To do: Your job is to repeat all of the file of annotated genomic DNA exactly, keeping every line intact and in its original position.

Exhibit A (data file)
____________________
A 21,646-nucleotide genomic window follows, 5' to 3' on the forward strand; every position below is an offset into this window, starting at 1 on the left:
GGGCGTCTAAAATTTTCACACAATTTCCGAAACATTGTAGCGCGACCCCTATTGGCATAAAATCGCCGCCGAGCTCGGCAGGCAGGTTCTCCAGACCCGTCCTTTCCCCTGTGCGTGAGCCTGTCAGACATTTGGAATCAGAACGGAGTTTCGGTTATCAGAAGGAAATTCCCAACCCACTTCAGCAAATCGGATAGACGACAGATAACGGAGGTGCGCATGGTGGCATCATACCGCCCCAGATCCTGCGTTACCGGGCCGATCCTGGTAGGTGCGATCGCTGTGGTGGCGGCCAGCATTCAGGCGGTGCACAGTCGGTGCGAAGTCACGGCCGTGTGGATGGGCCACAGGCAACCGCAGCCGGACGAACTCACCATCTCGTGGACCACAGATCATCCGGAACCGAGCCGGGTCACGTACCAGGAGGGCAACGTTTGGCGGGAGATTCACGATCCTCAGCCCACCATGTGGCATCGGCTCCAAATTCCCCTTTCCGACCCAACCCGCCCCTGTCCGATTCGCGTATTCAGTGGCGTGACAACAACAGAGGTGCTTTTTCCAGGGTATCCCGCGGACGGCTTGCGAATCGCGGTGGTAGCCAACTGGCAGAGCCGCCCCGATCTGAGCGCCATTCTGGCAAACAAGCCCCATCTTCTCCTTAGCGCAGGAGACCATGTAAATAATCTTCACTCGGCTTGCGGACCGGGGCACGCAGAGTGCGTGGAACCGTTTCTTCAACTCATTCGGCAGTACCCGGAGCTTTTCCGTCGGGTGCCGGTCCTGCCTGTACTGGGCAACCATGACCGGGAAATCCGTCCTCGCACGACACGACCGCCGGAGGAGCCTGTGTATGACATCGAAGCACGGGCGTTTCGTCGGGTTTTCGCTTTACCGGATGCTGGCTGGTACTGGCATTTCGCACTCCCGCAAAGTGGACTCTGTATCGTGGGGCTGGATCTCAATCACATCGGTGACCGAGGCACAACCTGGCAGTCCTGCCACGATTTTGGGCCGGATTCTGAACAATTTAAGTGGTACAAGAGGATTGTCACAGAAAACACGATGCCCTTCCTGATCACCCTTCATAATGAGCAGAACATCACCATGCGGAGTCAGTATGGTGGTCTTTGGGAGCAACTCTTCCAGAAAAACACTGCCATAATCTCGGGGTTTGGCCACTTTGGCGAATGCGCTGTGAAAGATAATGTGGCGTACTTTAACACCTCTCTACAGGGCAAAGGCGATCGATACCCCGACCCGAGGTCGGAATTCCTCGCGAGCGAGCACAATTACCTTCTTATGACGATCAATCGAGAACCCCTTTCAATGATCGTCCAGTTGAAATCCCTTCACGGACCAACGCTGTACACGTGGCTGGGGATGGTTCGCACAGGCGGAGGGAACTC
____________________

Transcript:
A 21,646-nucleotide genomic window follows, 5' to 3' on the forward strand; every position below is an offset into this window, starting at 1 on the left:
GGGCGTCTAAAATTTTCACACAATTTCCGAAACATTGTAGCGCGACCCCTATTGGCATAAAATCGCCGCCGAGCTCGGCAGGCAGGTTCTCCAGACCCGTCCTTTCCCCTGTGCGTGAGCCTGTCAGACATTTGGAATCAGAACGGAGTTTCGGTTATCAGAAGGAAATTCCCAACCCACTTCAGCAAATCGGATAGACGACAGATAACGGAGGTGCGCATGGTGGCATCATACCGCCCCAGATCCTGCGTTACCGGGCCGATCCTGGTAGGTGCGATCGCTGTGGTGGCGGCCAGCATTCAGGCGGTGCACAGTCGGTGCGAAGTCACGGCCGTGTGGATGGGCCACAGGCAACCGCAGCCGGACGAACTCACCATCTCGTGGACCACAGATCATCCGGAACCGAGCCGGGTCACGTACCAGGAGGGCAACGTTTGGCGGGAGATTCACGATCCTCAGCCCACCATGTGGCATCGGCTCCAAATTCCCCTTTCCGACCCAACCCGCCCCTGTCCGATTCGCGTATTCAGTGGCGTGACAACAACAGAGGTGCTTTTTCCAGGGTATCCCGCGGACGGCTTGCGAATCGCGGTGGTAGCCAACTGGCAGAGCCGCCCCGATCTGAGCGCCATTCTGGCAAACAAGCCCCATCTTCTCCTTAGCGCAGGAGACCATGTAAATAATCTTCACTCGGCTTGCGGACCGGGGCACGCAGAGTGCGTGGAACCGTTTCTTCAACTCATTCGGCAGTACCCGGAGCTTTTCCGTCGGGTGCCGGTCCTGCCTGTACTGGGCAACCATGACCGGGAAATCCGTCCTCGCACGACACGACCGCCGGAGGAGCCTGTGTATGACATCGAAGCACGGGCGTTTCGTCGGGTTTTCGCTTTACCGGATGCTGGCTGGTACTGGCATTTCGCACTCCCGCAAAGTGGACTCTGTATCGTGGGGCTGGATCTCAATCACATCGGTGACCGAGGCACAACCTGGCAGTCCTGCCACGATTTTGGGCCGGATTCTGAACAATTTAAGTGGTACAAGAGGATTGTCACAGAAAACACGATGCCCTTCCTGATCACCCTTCATAATGAGCAGAACATCACCATGCGGAGTCAGTATGGTGGTCTTTGGGAGCAACTCTTCCAGAAAAACACTGCCATAATCTCGGGGTTTGGCCACTTTGGCGAATGCGCTGTGAAAGATAATGTGGCGTACTTTAACACCTCTCTACAGGGCAAAGGCGATCGATACCCCGACCCGAGGTCGGAATTCCTCGCGAGCGAGCACAATTACCTTCTTATGACGATCAATCGAGAACCCCTTTCAATGATCGTCCAGTTGAAATCCCTTCACGGACCAACGCTGTACACGTGGCTGGGGATGGTTCGCACAGGCGGAGGGAACTC